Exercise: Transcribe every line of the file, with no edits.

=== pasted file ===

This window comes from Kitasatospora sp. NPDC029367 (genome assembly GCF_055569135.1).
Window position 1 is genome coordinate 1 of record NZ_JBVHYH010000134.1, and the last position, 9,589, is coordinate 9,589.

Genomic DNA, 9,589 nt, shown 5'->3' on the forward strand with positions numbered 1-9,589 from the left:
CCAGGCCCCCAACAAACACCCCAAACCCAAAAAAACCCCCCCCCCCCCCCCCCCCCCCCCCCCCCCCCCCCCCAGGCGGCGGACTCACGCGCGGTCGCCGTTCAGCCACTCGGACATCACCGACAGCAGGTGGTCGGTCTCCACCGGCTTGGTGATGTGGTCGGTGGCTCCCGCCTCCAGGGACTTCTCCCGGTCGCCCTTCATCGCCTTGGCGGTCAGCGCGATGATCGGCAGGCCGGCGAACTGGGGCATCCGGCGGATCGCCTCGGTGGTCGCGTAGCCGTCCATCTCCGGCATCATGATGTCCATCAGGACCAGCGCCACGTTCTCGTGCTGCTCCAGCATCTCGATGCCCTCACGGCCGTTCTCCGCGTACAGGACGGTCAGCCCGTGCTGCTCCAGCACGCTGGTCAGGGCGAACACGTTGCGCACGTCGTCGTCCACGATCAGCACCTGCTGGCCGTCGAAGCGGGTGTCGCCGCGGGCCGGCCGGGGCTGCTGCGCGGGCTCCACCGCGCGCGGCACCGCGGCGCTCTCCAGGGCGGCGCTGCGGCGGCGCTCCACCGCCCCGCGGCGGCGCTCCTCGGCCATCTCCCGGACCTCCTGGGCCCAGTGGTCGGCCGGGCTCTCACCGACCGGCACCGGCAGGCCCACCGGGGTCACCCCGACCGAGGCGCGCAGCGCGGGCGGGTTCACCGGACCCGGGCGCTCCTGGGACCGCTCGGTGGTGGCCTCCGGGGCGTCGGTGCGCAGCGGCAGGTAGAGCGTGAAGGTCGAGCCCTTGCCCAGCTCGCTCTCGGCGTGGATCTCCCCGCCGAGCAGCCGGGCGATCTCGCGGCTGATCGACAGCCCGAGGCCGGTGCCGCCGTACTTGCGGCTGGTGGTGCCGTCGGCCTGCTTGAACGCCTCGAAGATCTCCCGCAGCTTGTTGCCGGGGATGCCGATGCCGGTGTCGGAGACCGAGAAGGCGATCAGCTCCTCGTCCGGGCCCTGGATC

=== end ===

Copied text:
This window comes from Kitasatospora sp. NPDC029367 (genome assembly GCF_055569135.1).
Window position 1 is genome coordinate 1 of record NZ_JBVHYH010000134.1, and the last position, 9,589, is coordinate 9,589.

Genomic DNA, 9,589 nt, shown 5'->3' on the forward strand with positions numbered 1-9,589 from the left:
CCAGGCCCCCAACAAACACCCCAAACCCAAAAAAACCCCCCCCCCCCCCCCCCCCCCCCCCCCCCCCCCCCCCAGGCGGCGGACTCACGCGCGGTCGCCGTTCAGCCACTCGGACATCACCGACAGCAGGTGGTCGGTCTCCACCGGCTTGGTGATGTGGTCGGTGGCTCCCGCCTCCAGGGACTTCTCCCGGTCGCCCTTCATCGCCTTGGCGGTCAGCGCGATGATCGGCAGGCCGGCGAACTGGGGCATCCGGCGGATCGCCTCGGTGGTCGCGTAGCCGTCCATCTCCGGCATCATGATGTCCATCAGGACCAGCGCCACGTTCTCGTGCTGCTCCAGCATCTCGATGCCCTCACGGCCGTTCTCCGCGTACAGGACGGTCAGCCCGTGCTGCTCCAGCACGCTGGTCAGGGCGAACACGTTGCGCACGTCGTCGTCCACGATCAGCACCTGCTGGCCGTCGAAGCGGGTGTCGCCGCGGGCCGGCCGGGGCTGCTGCGCGGGCTCCACCGCGCGCGGCACCGCGGCGCTCTCCAGGGCGGCGCTGCGGCGGCGCTCCACCGCCCCGCGGCGGCGCTCCTCGGCCATCTCCCGGACCTCCTGGGCCCAGTGGTCGGCCGGGCTCTCACCGACCGGCACCGGCAGGCCCACCGGGGTCACCCCGACCGAGGCGCGCAGCGCGGGCGGGTTCACCGGACCCGGGCGCTCCTGGGACCGCTCGGTGGTGGCCTCCGGGGCGTCGGTGCGCAGCGGCAGGTAGAGCGTGAAGGTCGAGCCCTTGCCCAGCTCGCTCTCGGCGTGGATCTCCCCGCCGAGCAGCCGGGCGATCTCGCGGCTGATCGACAGCCCGAGGCCGGTGCCGCCGTACTTGCGGCTGGTGGTGCCGTCGGCCTGCTTGAACGCCTCGAAGATCTCCCGCAGCTTGTTGCCGGGGATGCCGATGCCGGTGTCGGAGACCGAGAAGGCGATCAGCTCCTCGTCCGGGCCCTGGATC